If there was ever an opportunity to fully grasp the extent of South Africa’s progress over the past 20 years, it is the elections that have just concluded. That this country can now hold a near glitch-free election is a triumph.
That this country’s election amounts to a back story on global television networks shows that the world sees democracy as something that South Africans cherish. In other words, it is not news anymore.
But if you dig deeper, the past five days have also been revealing about the state of a post-Mandela South Africa. Generally, South Africans you talk to feel a palpable sense of accomplishment in having had another opportunity to exercise a right that a majority of the people was denied for many years.
Yet in the midst of all this positive swell, the 2014 elections have brought to the fore what lies beneath the soft underbelly of this young country. That it remains a racially polarised country is easy to see from the results of the elections. In broad terms, this is hardly a surprise, but it is alarming, nonetheless.
And this is so because whatever progress South Africa might be making on a number of key fronts, that progress is likely to be undermined by the failure to deracialise our politics.
An overwhelming majority of black people have voted for the ANC as was anticipated before the elections, or as it has been the case since 1994.
On the other hand, an overwhelming majority of white people have voted for the DA and, more specifically in the Western Cape, a province which the ANC has never won since the advent of democracy.
To an uninitiated eye, this might seem as if it is the way things are supposed to be. But if anything, this polarisation reflects the failure by these respective political parties to bridge the racial divide.
That the ANC has won 62 percent of the vote is something the party will certainly celebrate in the coming days. Likewise the DA, which won 22 percent of the national vote, has every reason to celebrate.
But beyond that there is very little else to celebrate if these parties cannot offer South Africa the sort of politics that bridge the racial divide that is so apparent in the voting patterns.
As a young democracy, South Africa needs all the vitality that comes from its diversity. No party should be seen as having a monopoly on ideas to move this country forward. To get this country where it should be economically, socially and politically requires collective engagement at the fundamental level not just superficially.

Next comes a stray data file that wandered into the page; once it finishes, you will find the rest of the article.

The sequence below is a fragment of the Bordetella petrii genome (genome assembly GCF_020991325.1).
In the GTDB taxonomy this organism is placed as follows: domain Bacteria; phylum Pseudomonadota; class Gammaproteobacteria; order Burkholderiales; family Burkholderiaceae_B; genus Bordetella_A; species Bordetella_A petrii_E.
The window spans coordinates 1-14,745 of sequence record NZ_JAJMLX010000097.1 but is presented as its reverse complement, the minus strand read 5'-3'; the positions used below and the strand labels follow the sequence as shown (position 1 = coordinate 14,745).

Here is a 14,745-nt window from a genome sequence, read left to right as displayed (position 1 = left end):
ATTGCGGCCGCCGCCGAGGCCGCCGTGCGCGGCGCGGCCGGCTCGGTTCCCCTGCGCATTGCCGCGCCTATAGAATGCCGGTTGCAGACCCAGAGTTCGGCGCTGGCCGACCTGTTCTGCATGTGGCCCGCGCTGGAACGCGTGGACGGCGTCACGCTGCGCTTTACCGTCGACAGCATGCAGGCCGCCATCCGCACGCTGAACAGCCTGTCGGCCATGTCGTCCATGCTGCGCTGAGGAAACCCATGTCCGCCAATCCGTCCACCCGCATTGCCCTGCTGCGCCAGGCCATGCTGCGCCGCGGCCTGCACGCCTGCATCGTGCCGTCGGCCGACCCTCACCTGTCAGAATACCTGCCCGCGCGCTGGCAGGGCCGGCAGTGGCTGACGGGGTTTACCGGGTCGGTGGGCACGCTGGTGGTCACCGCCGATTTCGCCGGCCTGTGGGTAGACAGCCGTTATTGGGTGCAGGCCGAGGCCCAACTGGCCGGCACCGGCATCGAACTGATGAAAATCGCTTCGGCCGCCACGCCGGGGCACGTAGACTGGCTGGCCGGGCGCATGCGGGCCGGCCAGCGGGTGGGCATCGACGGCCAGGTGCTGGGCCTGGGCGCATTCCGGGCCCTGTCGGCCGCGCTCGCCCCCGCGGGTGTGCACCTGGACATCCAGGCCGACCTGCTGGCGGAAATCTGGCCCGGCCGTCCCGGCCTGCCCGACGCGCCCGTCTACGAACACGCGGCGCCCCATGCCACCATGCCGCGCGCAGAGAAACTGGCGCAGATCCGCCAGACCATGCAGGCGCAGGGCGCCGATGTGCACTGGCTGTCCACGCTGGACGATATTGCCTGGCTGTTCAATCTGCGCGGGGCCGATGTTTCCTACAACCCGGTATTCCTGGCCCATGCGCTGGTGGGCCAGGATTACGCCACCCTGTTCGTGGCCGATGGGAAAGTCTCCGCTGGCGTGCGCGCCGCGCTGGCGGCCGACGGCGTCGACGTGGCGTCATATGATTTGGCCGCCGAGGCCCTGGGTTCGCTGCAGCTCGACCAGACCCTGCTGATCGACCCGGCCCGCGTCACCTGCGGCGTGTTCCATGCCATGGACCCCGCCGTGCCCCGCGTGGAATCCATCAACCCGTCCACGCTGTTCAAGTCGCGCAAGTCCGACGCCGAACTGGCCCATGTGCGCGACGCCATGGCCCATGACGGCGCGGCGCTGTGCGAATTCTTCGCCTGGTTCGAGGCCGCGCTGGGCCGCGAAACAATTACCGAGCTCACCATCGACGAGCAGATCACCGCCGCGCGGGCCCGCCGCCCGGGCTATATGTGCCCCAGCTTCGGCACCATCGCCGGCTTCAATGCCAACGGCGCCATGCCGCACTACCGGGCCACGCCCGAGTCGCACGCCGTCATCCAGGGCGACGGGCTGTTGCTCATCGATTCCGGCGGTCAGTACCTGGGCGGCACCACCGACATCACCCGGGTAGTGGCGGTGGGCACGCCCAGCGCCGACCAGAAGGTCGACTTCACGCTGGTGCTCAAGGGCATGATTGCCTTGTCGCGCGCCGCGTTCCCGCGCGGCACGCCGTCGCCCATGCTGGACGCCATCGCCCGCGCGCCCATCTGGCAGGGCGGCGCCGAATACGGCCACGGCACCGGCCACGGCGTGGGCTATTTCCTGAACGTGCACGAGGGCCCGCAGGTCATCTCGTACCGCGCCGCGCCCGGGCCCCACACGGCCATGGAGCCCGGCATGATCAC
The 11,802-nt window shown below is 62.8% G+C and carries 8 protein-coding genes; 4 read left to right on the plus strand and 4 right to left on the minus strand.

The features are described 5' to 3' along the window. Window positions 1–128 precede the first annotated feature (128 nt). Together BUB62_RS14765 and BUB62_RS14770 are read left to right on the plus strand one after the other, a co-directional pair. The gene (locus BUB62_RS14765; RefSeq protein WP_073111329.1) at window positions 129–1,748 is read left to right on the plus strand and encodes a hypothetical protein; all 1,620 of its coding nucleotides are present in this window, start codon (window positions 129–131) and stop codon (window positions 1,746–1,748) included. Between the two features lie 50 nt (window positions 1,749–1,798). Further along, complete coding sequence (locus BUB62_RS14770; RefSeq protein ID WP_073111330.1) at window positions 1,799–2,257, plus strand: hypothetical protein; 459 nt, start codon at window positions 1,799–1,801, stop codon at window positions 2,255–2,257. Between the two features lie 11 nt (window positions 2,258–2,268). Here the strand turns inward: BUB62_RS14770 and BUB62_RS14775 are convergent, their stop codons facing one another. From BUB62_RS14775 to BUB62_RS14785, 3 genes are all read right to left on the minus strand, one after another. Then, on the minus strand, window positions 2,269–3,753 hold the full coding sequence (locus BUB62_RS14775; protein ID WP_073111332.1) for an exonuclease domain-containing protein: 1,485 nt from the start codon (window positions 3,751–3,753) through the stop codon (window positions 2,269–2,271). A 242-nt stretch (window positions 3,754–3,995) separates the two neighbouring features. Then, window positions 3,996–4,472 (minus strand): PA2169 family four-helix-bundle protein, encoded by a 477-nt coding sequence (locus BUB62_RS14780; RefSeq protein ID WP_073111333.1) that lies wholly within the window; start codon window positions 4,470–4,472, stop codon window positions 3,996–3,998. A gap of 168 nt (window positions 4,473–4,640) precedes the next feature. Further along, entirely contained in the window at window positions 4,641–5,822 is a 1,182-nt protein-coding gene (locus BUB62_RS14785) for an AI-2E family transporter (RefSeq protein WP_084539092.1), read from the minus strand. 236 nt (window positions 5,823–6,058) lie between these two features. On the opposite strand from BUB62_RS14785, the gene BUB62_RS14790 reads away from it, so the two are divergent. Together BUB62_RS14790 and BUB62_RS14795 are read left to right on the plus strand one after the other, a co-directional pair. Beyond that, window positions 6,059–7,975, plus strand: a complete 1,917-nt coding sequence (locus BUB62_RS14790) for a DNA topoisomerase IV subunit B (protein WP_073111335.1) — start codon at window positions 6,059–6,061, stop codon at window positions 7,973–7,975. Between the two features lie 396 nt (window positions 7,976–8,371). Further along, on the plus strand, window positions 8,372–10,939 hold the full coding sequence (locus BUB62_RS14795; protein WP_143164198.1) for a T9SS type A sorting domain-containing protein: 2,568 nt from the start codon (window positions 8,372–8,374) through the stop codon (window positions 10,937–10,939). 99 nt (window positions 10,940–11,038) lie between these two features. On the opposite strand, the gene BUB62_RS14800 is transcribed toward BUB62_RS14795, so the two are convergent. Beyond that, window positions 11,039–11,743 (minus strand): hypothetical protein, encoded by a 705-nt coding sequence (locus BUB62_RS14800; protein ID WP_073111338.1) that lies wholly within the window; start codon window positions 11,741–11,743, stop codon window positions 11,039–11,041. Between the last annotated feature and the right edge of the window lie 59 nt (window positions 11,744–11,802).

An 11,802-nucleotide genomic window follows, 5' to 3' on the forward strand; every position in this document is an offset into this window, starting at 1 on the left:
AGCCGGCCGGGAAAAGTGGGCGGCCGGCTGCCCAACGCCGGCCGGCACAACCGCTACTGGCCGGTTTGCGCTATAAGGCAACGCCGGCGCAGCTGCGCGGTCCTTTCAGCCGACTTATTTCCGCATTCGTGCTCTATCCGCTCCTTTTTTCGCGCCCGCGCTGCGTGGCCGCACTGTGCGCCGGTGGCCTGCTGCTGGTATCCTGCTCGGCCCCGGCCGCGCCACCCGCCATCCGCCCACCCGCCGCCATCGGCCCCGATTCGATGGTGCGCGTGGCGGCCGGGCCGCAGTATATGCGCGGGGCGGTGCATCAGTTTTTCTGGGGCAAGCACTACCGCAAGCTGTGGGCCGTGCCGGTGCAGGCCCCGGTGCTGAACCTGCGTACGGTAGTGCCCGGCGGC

Thus the challenge, not just for the ANC and the DA, but of the new Parliament as a whole is to give South Africa the kind of direction and voice that does not harp on the idea that in this election there were victors and losers.
In other words, when the new Parliament convenes, the priority for everyone there should be that of contributing in a positive and meaningful way towards the building of a more united, prosperous and enduring democracy.
The results of the latest election remind us all of the work that still lies ahead in bringing to life the ideals enshrined in our constitution.
In that pursuit we must be guided by words to its preamble, that this country’s quest is to “heal the divisions of the past and establish a society based on democratic values, social justice and fundamental human rights… (And) improve the quality of life of all citizens and free the potential of each person; and build a united and democratic South Africa able to take its rightful place as a sovereign state in the family of nations”.
So in many respects, what South Africa has achieved through this recent election must add impetus to the efforts to ensure that this country never becomes a place in which our past determines who wins or who loses.
And the racial fissures that this election has laid bare represent an opportunity for everyone, especially the politicians, to reach out and help build a society in which fear is never a determinant of which party people think best represents their interests.